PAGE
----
Slow-motion, muddle-through EU policy is going nowhere fast
An austerity plan with no visible exit strategy is not sustainable in the long term, says Colm McCarthy
THE European banking and sovereign debt crises have been feeding on one another since early 2010 and will not be decisively resolved for several years given the political constraints. That is the only sensible conclusion to draw from the proceedings in Brussels last week. The European leaders have even managed to befuddle those trying to keep count of the frequency of summits -- Irish Times reporters gave the number as both 14 and 17 on the main business page on Thursday.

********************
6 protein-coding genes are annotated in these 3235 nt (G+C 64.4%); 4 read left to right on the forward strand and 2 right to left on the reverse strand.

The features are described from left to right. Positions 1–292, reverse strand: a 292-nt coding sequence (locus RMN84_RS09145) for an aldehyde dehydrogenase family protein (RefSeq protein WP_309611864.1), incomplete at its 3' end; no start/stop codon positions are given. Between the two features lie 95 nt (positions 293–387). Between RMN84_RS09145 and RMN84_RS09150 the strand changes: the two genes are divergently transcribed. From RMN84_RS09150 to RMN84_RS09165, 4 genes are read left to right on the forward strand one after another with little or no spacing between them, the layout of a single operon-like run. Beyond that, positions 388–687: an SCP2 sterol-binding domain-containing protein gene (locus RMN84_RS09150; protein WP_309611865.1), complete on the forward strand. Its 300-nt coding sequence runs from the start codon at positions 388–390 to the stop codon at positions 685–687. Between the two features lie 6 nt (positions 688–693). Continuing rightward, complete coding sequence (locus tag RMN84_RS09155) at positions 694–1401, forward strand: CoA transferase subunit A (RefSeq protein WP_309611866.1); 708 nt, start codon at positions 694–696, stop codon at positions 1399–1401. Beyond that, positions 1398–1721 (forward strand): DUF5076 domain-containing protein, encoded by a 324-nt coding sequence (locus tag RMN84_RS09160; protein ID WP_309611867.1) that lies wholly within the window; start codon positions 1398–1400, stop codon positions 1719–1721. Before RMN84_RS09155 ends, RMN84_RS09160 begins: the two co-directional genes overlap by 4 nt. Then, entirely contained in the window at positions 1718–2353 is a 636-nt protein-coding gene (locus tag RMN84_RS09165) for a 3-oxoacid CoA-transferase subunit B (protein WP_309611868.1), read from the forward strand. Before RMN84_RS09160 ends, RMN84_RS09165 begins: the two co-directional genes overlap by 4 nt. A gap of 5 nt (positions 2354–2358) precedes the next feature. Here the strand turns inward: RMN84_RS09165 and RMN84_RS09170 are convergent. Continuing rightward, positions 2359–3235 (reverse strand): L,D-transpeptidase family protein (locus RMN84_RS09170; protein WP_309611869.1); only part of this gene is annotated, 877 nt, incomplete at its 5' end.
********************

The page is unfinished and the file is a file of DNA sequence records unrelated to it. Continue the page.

Three critical tasks need to be addressed. Debt-relief measures are required to resolve those countries unlikely to reattain solvency, banks need to be recapitalised and the potentially solvent countries insulated from contagion. Since the architecture of the common currency area has not been designed to ensure financial stability, the prevention of a new crisis, once the current one is resolved, requires long-term changes. The latest Brussels communique offers decisive actions on neither the short- nor long-term problems.
Under all three headings, Thursday's plan will, if executed (by no means assured), do about half of what is needed. The Greek default is too small, so is the bank recapitalisation, and so is the 'firewall' to prevent contagion to the Italian and Spanish bond markets. Reducing Greece's debts from impossible to unsustainable is pointless.